New Version of Sapien Transcatheter Aortic Valve Replacement System Produces Improved Outcomes Compared to Original Version

Results from the PARTNER II trial show improvements in 30-day mortality and stroke rates in patients with aortic stenosis who are not surgical candidates who were treated using a newer version of the Sapien transcatheter aortic valve replacement system.

Late-breaking results from the Placement of AoRTic TraNscathetER Valves (PARTNER II) trial were presented yesterday at ACC.13, the 62nd Annual Scientific Session & Expo of the American College of Cardiology, by Martin Leon, MD, Director, Center for Interventional Vascular Therapy, Columbia University Medical Center and New York-Presbyterian Hospital. Leon said the goal of the trial was to compare the safety and efficacy of transcatheter aortic valve replacement (TAVR) with the balloon-expandable Sapien XT device versus the first-generation Sapien device. Although US doctors are just learning about the device, it’s used clinically in many other countries.

This randomized, parallel, evolutionary study screened 560 patients in 28 sites over one year. Patients were inoperable for surgical aortic valve replacement (AVR), and had severe aortic stenosis. Exclusion criteria included: aortic annulus less than 18 mm or greater than 25 mm, minimum iliac-femoral diameter less than 7 mm, left ventricular dysfunction less than 20%, need for coronary revascularization, serum creatinine more than 3 mg/dl, acute myocardial infarction within the last month, stroke/TIA within the last six months, and hemodynamic instability.

Patients were randomized to transfemoral TAVR with Sapien XT (284) versus the first-generation Sapien device (276). The mean age of patients in this cohort was 84 years. Nearly half of participants were women. In this study, 11% of patients had previous stroke, 31% had peripheral arterial disease, 36% had diabetes, 30% had chronic obstructive pulmonary disease, 35% had a history of cancer, 37% had prior atrial fibrillation, and 59% met inoperability criteria based on frailty.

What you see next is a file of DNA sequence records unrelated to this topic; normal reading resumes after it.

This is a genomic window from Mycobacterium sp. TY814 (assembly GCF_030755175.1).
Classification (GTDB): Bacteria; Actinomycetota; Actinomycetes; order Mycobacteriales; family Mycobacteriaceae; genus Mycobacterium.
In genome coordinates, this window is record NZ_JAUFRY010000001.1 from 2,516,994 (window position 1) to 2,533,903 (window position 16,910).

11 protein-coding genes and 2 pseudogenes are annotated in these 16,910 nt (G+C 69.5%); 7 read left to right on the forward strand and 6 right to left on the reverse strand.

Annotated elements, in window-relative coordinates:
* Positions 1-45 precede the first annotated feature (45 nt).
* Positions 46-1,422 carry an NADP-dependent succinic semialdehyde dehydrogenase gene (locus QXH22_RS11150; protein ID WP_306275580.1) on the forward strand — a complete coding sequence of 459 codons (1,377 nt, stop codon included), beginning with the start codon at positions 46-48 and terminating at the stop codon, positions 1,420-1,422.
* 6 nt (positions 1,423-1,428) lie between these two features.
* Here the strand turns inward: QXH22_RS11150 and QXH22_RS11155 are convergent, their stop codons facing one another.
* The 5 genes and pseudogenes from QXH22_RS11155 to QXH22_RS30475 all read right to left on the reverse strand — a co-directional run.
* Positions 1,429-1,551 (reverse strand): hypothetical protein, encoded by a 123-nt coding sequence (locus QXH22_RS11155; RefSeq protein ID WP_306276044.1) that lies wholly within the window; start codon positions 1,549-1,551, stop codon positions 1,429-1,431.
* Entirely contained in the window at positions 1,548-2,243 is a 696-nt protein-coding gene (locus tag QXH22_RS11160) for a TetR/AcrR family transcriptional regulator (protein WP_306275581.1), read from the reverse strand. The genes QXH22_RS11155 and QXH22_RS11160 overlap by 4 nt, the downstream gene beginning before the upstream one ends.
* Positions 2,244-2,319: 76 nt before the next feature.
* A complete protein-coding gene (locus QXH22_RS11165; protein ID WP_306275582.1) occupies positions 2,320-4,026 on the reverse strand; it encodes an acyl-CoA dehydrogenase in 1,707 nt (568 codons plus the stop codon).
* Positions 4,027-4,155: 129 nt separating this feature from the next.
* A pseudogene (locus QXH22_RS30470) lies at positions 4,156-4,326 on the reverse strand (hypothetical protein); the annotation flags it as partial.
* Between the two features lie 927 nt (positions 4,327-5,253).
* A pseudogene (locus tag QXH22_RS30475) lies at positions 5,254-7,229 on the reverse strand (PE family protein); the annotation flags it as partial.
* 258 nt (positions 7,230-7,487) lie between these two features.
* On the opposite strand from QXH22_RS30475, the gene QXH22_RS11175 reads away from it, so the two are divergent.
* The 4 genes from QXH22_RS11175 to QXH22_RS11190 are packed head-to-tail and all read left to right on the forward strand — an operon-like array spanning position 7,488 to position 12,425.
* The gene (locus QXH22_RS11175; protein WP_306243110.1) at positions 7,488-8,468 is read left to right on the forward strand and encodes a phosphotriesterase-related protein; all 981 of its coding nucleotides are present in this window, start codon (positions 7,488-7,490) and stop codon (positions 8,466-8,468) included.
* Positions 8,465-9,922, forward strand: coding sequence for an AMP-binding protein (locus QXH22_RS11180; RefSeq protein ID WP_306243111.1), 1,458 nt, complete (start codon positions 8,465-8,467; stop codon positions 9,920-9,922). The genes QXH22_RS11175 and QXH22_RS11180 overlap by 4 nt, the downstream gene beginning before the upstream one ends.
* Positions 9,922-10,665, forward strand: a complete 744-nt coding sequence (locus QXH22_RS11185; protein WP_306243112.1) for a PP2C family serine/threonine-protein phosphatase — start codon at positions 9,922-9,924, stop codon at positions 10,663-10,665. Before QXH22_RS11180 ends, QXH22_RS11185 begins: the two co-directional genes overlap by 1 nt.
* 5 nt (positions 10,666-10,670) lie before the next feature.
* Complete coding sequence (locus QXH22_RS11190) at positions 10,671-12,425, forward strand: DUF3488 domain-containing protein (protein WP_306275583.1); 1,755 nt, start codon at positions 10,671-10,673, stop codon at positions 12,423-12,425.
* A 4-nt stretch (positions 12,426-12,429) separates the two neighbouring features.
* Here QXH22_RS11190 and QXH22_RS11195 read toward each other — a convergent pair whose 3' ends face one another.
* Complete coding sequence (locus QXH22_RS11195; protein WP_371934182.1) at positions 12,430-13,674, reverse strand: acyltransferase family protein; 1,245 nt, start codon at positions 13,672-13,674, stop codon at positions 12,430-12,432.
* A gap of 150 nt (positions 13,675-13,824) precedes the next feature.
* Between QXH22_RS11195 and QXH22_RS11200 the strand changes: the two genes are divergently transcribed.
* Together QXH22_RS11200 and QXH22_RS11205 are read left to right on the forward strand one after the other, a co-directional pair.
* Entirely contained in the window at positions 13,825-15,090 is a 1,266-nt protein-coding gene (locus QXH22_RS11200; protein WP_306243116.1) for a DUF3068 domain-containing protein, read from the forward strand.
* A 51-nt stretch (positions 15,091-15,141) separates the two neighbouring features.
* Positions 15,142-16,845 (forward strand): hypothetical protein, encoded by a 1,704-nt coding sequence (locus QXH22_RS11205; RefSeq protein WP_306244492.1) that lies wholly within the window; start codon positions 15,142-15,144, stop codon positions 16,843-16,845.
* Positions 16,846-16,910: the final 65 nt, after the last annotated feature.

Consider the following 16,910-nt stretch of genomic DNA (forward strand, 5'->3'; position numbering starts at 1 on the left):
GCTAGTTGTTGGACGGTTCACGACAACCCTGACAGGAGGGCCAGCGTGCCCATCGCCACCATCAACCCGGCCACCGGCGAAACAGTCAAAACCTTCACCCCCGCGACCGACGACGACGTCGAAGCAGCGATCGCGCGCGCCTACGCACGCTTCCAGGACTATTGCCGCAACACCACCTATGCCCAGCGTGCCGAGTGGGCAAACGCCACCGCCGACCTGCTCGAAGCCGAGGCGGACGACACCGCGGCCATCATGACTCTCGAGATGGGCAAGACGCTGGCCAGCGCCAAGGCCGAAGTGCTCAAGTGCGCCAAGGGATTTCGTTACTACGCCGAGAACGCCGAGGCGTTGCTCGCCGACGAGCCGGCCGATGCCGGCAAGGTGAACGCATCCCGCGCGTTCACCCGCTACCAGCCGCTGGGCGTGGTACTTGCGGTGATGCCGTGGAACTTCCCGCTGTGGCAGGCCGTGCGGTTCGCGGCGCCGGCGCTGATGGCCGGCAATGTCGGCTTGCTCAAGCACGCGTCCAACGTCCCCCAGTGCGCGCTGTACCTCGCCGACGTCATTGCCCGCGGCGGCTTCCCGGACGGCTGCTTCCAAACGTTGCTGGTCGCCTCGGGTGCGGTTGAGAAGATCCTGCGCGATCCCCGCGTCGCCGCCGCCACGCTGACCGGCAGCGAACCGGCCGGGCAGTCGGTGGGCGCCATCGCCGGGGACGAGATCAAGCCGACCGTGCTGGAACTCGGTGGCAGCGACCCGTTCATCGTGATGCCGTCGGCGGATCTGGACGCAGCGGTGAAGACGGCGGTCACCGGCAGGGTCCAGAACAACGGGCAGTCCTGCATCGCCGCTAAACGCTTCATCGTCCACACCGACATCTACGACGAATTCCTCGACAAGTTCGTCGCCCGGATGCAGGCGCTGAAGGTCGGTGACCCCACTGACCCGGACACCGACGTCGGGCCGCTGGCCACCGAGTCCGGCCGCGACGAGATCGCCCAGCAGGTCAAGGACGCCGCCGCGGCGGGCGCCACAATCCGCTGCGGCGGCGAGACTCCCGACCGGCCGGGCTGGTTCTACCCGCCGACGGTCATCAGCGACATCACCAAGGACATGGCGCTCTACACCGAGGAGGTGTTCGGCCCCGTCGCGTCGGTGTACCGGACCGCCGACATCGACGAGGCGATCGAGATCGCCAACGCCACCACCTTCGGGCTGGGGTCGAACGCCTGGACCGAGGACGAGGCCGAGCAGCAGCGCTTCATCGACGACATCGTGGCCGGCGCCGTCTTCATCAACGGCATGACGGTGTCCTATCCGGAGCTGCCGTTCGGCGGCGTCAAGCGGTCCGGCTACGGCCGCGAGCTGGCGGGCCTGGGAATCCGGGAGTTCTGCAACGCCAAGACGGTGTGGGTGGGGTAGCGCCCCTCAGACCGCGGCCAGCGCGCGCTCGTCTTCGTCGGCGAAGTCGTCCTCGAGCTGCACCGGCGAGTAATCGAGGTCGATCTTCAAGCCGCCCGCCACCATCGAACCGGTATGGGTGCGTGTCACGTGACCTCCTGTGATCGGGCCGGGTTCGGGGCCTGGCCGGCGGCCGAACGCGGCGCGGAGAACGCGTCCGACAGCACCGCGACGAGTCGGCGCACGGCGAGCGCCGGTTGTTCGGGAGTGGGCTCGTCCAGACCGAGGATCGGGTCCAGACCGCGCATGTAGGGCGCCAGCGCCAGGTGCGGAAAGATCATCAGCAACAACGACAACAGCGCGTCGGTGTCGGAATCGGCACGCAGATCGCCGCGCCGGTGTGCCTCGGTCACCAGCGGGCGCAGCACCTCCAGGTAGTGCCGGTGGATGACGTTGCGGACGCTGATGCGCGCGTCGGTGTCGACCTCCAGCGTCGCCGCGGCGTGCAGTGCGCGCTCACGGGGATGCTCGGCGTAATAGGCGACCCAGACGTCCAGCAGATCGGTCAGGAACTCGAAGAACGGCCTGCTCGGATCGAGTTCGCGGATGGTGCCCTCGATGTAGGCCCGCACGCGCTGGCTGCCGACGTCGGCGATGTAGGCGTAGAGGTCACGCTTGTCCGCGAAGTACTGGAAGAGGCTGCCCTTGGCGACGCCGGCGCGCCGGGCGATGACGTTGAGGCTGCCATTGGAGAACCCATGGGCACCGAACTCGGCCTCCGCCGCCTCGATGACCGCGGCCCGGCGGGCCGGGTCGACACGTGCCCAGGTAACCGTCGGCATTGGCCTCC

Aortic valve area at one year was 1.4 cm2 with the Sapien XT, versus 1.5 cm2 with the Sapien. Moderate to severe aortic regurgitation at one year was observed in 29% of the Sapien XT group versus 21% of the Sapien group (P= 0.20).

The primary endpoint of the study was a composite of all-cause mortality, disabling stroke, or hospitalization at one year (noninferiority design). All-cause death, stroke, or hospitalization at one year occurred in 33.9% of the Sapien XT group versus 34.7% of the original Sapien group, with no significant differences in mortality (P=0.0034). All-cause mortality at one year was 22.5% for Sapien XT versus 23.7% for the original device (P = 0.71). Disabling stroke at one year was 4.5% versus 4.6% (P = 0.93), respectively. Hospitalization at one year was 17.4% versus 19.0% (P = 0.69), respectively.

There was an increase in paravalvular regurgitation, and this offset contributed to differences between the two devices, warranting more critical examination. The study demonstrated clinically meaningful secondary endpoints, justifying this device compared to the current Sapien device used in the US.

The Sapien XT (whose 40% smaller size facilitated entry) appeared to fulfill expectations, with shorter procedures, and reduced time under anesthesia. Hemodynamics improved, and need for a second valve was significantly reduced, as were the number of aborted procedures (due to inability to advance device or cross valve), and vascular complications.

Patients with inoperable aortic stenosis generally have very high mortality, driven by procedural issues and underlying disease states, and by the time of procedure survival is dictated by comorbidities. Bleeding complications become especially important in these elderly, frail populations. This device corrects a fundamental mortality problem of aortic stenosis, and is procedurally easier for surgeons.

The study showed multiple improvements in TAVR with Sapien XT versus the first-generation Sapien device. Sapien XT significantly reduced vascular complications, with similar mortality and stroke rate at 30 days. The approval of the Sapien XT device for clinical use is eagerly awaited.